Two cosmonauts took turns today studying how future space crews might pilot spacecraft or robots on potential planetary missions. Roscosmos Commander Sergey Prokopyev and Flight Engineer Anna Kikina both wore a helmet with electrodes attached and simulated piloting techniques, such as docking a spaceship or commanding a robot on a planetary surface, on a computer.

Flight Engineer Dmitri Petelin spent his morning investigating fluids exposed to magnetic and electric fields in microgravity. During the afternoon, he moved on to orbital lab maintenance and worked on an oxygen generator before servicing water and drainage valves.

The remotely-controlled Canadarm2 robotic arm jettisoned flight support equipment during the day that was delivered aboard the SpaceX Dragon cargo ship on Nov. 27, 2022, toward Earth’s atmosphere. The flight hardware secured a pair of roll-out solar arrays inside Dragon’s trunk during its ascent to orbit and rendezvous with the space station. The jettisoned support equipment drifted safely away from the station and will eventually harmlessly burn up in the atmosphere with no chance for recontacting the space station.


Learn more about station activities by following the space station blog@space_station and @ISS_Research on Twitter, as well as the ISS Facebook and ISS Instagram accounts.

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Crew Gets Ready for Thursday Spacewalk, Keeps Up Space Research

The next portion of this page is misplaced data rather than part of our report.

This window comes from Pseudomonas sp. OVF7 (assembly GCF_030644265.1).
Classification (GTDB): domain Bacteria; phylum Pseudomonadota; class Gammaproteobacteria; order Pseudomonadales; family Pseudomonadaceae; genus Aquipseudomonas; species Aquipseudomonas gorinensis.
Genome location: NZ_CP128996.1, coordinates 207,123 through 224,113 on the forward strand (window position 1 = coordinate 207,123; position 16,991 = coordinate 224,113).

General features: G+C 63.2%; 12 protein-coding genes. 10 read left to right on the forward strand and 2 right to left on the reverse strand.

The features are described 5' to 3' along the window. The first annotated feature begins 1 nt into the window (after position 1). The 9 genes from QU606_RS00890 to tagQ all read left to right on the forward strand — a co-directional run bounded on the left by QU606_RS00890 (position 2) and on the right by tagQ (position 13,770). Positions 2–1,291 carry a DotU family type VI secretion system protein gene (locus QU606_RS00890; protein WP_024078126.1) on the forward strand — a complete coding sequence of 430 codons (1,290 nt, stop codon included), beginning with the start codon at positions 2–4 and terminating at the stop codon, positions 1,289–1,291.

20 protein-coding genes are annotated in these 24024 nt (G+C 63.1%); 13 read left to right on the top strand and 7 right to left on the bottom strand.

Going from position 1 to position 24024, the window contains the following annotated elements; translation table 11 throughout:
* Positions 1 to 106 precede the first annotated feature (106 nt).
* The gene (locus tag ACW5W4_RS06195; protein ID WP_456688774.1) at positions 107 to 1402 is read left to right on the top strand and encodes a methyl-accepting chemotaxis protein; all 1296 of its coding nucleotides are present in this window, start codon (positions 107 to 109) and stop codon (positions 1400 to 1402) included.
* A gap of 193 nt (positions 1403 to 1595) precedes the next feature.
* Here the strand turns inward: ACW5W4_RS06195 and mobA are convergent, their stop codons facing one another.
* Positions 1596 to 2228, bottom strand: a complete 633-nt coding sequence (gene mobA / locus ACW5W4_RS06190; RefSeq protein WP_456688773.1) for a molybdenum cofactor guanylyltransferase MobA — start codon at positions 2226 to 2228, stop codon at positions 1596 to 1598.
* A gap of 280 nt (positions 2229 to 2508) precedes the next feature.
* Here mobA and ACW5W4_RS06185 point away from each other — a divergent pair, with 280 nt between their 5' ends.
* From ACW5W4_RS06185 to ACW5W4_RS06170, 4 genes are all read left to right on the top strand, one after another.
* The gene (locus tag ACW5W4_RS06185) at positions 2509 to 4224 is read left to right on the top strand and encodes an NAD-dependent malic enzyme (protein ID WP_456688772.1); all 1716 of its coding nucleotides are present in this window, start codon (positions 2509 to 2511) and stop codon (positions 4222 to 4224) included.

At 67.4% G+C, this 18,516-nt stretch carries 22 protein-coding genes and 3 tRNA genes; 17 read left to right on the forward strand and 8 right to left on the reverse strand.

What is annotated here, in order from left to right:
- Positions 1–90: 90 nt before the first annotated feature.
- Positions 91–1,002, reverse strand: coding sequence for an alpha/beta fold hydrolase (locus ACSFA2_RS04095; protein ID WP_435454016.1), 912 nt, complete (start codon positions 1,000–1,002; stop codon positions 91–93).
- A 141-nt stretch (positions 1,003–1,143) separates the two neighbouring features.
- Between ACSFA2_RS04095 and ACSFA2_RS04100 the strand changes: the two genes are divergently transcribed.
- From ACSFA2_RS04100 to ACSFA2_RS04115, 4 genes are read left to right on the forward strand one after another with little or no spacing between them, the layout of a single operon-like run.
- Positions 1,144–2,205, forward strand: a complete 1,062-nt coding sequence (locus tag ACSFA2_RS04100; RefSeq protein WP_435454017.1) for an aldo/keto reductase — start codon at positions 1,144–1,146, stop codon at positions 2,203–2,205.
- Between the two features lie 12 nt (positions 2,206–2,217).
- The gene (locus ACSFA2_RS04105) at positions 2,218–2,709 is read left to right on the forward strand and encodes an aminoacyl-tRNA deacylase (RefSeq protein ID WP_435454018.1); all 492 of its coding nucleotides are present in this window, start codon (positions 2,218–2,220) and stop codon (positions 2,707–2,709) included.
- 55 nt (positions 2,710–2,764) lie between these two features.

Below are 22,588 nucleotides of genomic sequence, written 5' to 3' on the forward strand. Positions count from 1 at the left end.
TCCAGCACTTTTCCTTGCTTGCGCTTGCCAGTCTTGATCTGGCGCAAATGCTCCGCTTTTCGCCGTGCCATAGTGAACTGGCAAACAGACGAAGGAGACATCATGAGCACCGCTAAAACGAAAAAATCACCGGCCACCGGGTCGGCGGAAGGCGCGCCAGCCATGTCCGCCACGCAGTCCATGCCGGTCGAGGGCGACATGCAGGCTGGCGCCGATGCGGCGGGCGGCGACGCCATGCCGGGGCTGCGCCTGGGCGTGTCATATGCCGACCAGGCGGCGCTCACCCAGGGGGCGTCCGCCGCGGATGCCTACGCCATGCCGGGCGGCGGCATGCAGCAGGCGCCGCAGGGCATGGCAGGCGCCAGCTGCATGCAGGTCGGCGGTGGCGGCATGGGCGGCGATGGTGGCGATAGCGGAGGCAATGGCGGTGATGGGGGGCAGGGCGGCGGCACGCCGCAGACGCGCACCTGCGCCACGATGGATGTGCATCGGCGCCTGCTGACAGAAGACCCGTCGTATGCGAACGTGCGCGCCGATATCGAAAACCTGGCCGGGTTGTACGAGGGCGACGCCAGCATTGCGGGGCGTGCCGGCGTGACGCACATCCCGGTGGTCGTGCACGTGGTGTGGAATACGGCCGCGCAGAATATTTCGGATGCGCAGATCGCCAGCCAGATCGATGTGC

Astronaut Nicole Mann is pictured during her first spacewalk on Jan. 20, 2023, to prepare the orbiting lab for its next roll-out solar array.
Astronaut Nicole Mann is pictured during her first spacewalk on Jan. 20, 2023, to prepare the orbiting lab for its next roll-out solar array.

The Expedition 68 crew kicked off Monday preparing for a spacewalk to upgrade the International Space Station’s power generation system on Thursday. The orbital residents also researched a variety of space phenomena and packed a cargo craft ahead of its upcoming departure.

Astronauts Nicole Mann of NASA and Koichi Wakata of the Japan Aerospace Exploration Agency (JAXA) began their day reviewing procedures for a spacewalk set to begin at 8:15 a.m. EST on Thursday. The duo will spend about seven hours completing the installation of hardware to ready the space station for its next roll-out solar array on the starboard truss structure. This will be their second spacewalk together and they will finish the external installation job they began on Jan. 20.

NASA Flight Engineers Josh Cassada and Frank Rubio joined Mann and Wakata during Monday afternoon for a conference with spacewalk specialists on the ground at Mission Control in Houston. Cassada and Rubio will assist the spacewalkers in and out of their Extravehicular Mobility Units (EMUs), or spacesuits, and monitor the excursion from inside the orbiting lab.

Cassada and Rubio also had time on Monday servicing botany and physics research hardware. Cassada worked inside the Kibo laboratory module planting seeds in the Advanced Plant Habitat for an experiment observing genetic changes in plants growing in microgravity. Rubio replaced experiment samples and research hardware inside the Combustion Integrated Rack for a study exploring how fires burn in weightlessness to improve fire safety techniques in space.

Commander Sergey Prokopyev is packing the ISS Progress 81 cargo craft with trash ahead of its departure on Feb. 6 after nearly eight-and-a-half months docked to the Zvezda service module. A new cargo craft will replenish the Expedition 68 crew and dock on Feb. 11 to the same port vacated by the Progress 81.